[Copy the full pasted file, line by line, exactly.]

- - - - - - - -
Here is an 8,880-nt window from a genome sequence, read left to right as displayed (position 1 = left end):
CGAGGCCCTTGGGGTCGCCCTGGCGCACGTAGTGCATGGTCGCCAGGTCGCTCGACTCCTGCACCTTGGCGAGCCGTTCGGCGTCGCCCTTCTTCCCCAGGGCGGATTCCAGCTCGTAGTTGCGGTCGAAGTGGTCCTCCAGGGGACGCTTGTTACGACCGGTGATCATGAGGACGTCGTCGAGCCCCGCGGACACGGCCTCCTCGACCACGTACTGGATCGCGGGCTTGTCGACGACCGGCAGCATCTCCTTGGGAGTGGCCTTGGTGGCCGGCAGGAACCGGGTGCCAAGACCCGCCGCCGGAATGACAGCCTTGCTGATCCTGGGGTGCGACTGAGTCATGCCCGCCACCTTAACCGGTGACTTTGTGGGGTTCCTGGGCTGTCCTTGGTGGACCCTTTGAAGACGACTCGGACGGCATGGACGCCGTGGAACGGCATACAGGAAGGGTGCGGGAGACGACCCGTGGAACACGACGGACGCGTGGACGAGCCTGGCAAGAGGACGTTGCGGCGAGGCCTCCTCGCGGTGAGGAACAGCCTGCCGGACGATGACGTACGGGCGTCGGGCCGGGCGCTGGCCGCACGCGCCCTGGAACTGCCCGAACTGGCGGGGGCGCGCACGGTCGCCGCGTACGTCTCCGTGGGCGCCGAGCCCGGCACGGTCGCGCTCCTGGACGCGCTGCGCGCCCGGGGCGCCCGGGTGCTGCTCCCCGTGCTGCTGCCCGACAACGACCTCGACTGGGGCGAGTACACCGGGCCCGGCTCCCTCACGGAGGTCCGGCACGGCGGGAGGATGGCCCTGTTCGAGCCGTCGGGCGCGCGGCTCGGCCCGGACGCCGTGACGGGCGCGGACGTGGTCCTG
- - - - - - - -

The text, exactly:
Here is an 8,880-nt window from a genome sequence, read left to right as displayed (position 1 = left end):
CGAGGCCCTTGGGGTCGCCCTGGCGCACGTAGTGCATGGTCGCCAGGTCGCTCGACTCCTGCACCTTGGCGAGCCGTTCGGCGTCGCCCTTCTTCCCCAGGGCGGATTCCAGCTCGTAGTTGCGGTCGAAGTGGTCCTCCAGGGGACGCTTGTTACGACCGGTGATCATGAGGACGTCGTCGAGCCCCGCGGACACGGCCTCCTCGACCACGTACTGGATCGCGGGCTTGTCGACGACCGGCAGCATCTCCTTGGGAGTGGCCTTGGTGGCCGGCAGGAACCGGGTGCCAAGACCCGCCGCCGGAATGACAGCCTTGCTGATCCTGGGGTGCGACTGAGTCATGCCCGCCACCTTAACCGGTGACTTTGTGGGGTTCCTGGGCTGTCCTTGGTGGACCCTTTGAAGACGACTCGGACGGCATGGACGCCGTGGAACGGCATACAGGAAGGGTGCGGGAGACGACCCGTGGAACACGACGGACGCGTGGACGAGCCTGGCAAGAGGACGTTGCGGCGAGGCCTCCTCGCGGTGAGGAACAGCCTGCCGGACGATGACGTACGGGCGTCGGGCCGGGCGCTGGCCGCACGCGCCCTGGAACTGCCCGAACTGGCGGGGGCGCGCACGGTCGCCGCGTACGTCTCCGTGGGCGCCGAGCCCGGCACGGTCGCGCTCCTGGACGCGCTGCGCGCCCGGGGCGCCCGGGTGCTGCTCCCCGTGCTGCTGCCCGACAACGACCTCGACTGGGGCGAGTACACCGGGCCCGGCTCCCTCACGGAGGTCCGGCACGGCGGGAGGATGGCCCTGTTCGAGCCGTCGGGCGCGCGGCTCGGCCCGGACGCCGTGACGGGCGCGGACGTGGTCCTG